Im getting off the topic. Im talking about interning. In my time here, SPACES has pushed my comfort zone, really. Clearly Im comfortable with cream puffs, who isnt? Gallery Manager, Marilyn Simmons, however, enjoys putting me in boundary pushing positions. Many times, I, a terrible driver, am shuttling paints, or flowers, or Israeli artists across downtown Cleveland. Sometimes Marilyn asks me to carry a ceramic piece worth the equivalent of the tuition for my senior year across the gallery. I can only describe it as terrifyingly wonderful.
Yet taking these personal risks can be rewarding (yay I didnt break it!) and at the end of the pay period, I have a nice check for what seems less like work and more like, let us say going to the gym. I dont always feel like coming every day, but it is worth it to do so. Im exercising my brain; it is challenging! It isnt always glamorous"there are the quintessential intern activities: addressing three hundred envelopes, doing the recycling, etc.
However, there is a constant of creativity and imaginative, innovative thinking. SPACES is stimulating. Im pumping up those muscles I dont often use. I push the synapses in my brain to reach further and deeper, and create meaning out of what I see and experience. And Im not even talking about the art yet. It is all in a days work here at SPACES.
Until next time,
Nick, the English Guy
Author: Christopher Lynn, Executive Director
Falling Shadow (installation detail), 2009, copper, plaster, 10 x 8 x 1.5 image by Tim Thayer
Arts writer Eleanor LeBeau talked with Evan Larson before the June 19 opening of his SPACELab exhibition Permeability,Transformation and the Neutral (on view through July 17 at SPACES).
What do you mean by the neutral in your exhibition Permeability, Transformation and the Neutral?
I dont mean to be evasive, but even defining the idea of the neutral would negate the central importance of experience in both my interactions with the gallery and the viewers open interpretation to the work.
But you must have some concept in mind when you talk about the neutral.
Im thinking about the gallery space being semi-permeable and receptive to all different types of creative activities, such as craft and what is now known as fine arts. I like the idea of trying to use the gallery space as a craft material, to collapse the subject-object relationship between the work itself and the gallery space, and to create an in-between space between the work and the institution of the gallery, or the natural history museum or the historical museum. So [in] the previous work to this work, I used a lot of different semiotic information or stand-ins for different cultures of display or museum presentation. Im using different strategies to conjure the sense of the basement display of work in a someones house, or maybe the kinds of stuffy oak cabinets that one might find in a natural history museum, or the kind of language thats used in those contexts and how that language shifts from an art space or museum space to the kind of language that we use in our own homes. At first my approach was really broad in trying to bring those communities of interaction together in my work. But here in this work Ive tried to really pare it back to the most essential aspects that concern me, which are craft and the idea of art--and the gallery space that Im interacting with here.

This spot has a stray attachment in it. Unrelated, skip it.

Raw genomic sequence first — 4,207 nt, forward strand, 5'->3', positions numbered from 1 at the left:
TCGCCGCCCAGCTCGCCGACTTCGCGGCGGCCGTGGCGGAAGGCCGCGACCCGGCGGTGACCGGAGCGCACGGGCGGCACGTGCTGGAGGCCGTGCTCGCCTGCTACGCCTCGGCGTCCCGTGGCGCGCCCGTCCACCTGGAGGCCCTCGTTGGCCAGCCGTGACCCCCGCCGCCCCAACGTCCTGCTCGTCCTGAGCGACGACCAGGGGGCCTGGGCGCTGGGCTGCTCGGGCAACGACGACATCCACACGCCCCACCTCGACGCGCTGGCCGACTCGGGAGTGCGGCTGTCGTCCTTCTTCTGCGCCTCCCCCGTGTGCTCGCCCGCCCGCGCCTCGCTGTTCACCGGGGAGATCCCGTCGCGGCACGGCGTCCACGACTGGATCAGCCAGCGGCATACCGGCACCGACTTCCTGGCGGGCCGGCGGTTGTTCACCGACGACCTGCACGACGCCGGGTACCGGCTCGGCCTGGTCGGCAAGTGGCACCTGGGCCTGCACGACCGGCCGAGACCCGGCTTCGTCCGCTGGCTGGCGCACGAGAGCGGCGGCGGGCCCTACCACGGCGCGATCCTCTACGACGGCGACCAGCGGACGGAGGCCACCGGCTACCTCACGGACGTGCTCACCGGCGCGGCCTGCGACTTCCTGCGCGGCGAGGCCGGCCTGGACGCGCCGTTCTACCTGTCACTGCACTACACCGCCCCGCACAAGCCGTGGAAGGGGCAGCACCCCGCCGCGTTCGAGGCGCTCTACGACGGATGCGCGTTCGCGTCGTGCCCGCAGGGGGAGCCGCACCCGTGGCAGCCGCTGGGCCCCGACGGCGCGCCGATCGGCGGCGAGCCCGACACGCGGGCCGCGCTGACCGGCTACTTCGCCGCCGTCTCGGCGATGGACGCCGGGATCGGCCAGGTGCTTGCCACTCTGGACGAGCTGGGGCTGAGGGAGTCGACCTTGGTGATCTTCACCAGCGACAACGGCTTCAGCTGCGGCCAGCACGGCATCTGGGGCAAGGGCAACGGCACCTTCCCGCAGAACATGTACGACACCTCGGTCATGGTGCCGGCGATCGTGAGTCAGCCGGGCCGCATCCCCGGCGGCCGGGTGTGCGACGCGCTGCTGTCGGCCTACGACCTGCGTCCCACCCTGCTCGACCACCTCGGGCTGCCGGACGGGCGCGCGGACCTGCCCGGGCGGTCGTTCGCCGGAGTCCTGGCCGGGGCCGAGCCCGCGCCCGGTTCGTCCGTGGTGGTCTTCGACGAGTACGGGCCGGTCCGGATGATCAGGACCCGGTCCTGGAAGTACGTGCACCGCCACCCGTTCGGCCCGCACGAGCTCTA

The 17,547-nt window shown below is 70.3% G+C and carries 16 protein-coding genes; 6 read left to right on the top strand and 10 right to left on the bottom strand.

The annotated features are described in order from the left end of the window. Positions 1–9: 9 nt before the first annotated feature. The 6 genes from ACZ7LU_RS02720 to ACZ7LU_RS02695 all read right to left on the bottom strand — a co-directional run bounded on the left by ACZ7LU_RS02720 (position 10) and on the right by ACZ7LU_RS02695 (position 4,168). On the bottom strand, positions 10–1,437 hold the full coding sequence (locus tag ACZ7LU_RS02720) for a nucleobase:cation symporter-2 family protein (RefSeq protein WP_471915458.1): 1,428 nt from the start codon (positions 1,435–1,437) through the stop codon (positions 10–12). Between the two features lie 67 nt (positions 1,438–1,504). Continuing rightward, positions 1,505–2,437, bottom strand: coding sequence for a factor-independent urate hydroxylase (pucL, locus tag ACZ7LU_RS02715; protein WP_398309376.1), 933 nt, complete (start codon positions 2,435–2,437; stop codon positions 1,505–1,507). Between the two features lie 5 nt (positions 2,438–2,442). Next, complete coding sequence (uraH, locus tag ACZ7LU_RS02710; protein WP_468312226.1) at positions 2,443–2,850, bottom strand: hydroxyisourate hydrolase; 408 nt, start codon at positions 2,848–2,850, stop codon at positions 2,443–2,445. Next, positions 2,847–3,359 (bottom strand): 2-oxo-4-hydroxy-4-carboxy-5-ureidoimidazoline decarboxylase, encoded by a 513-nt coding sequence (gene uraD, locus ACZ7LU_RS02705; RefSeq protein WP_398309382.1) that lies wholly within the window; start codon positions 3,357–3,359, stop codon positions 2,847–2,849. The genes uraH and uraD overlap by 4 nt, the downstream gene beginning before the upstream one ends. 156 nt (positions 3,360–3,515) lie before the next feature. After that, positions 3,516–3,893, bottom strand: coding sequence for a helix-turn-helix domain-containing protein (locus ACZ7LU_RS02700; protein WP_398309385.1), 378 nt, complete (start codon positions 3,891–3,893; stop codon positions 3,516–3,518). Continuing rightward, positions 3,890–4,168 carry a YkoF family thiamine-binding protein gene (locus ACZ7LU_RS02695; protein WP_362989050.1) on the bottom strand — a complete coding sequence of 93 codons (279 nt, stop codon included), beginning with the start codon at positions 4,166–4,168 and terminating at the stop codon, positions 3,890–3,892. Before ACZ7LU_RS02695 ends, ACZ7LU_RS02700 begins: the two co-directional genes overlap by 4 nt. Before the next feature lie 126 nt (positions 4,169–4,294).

Does your work create the neutral [space], or does it evoke it?
Im collaborating with the gallery and the social culture of the gallery and the institutional traditions of the gallery and what we know about art or craft, and Im trying to orchestrate an in-between space where the viewer can question the relationship between the work and the gallery. I come from a craft tradition [Larson is a metalsmith by training]; I bring some structural forms from nature that have been used in the decorative arts traditions, and then Im using the material of the gallery space to construct these things.
I see the exhibition as a really pared back investigation of the question how do things become? If the tissue of the gallery wall becomes the artwork, and those things become one in the same, then we might even be asking ourselves, Then what distinguishes us from the rest of the world? If I take my hand and I make a shadow and it lands on my body, am I self-informing myself? Im looking at the gallery as having a life hood and looking at objects as having their own kind of life.
Are you talking about the ever-changing interrelationship between what German philosophers call the Innenwelt [the organism] and the Umwelt [the outer world as perceived by the organisms in it]?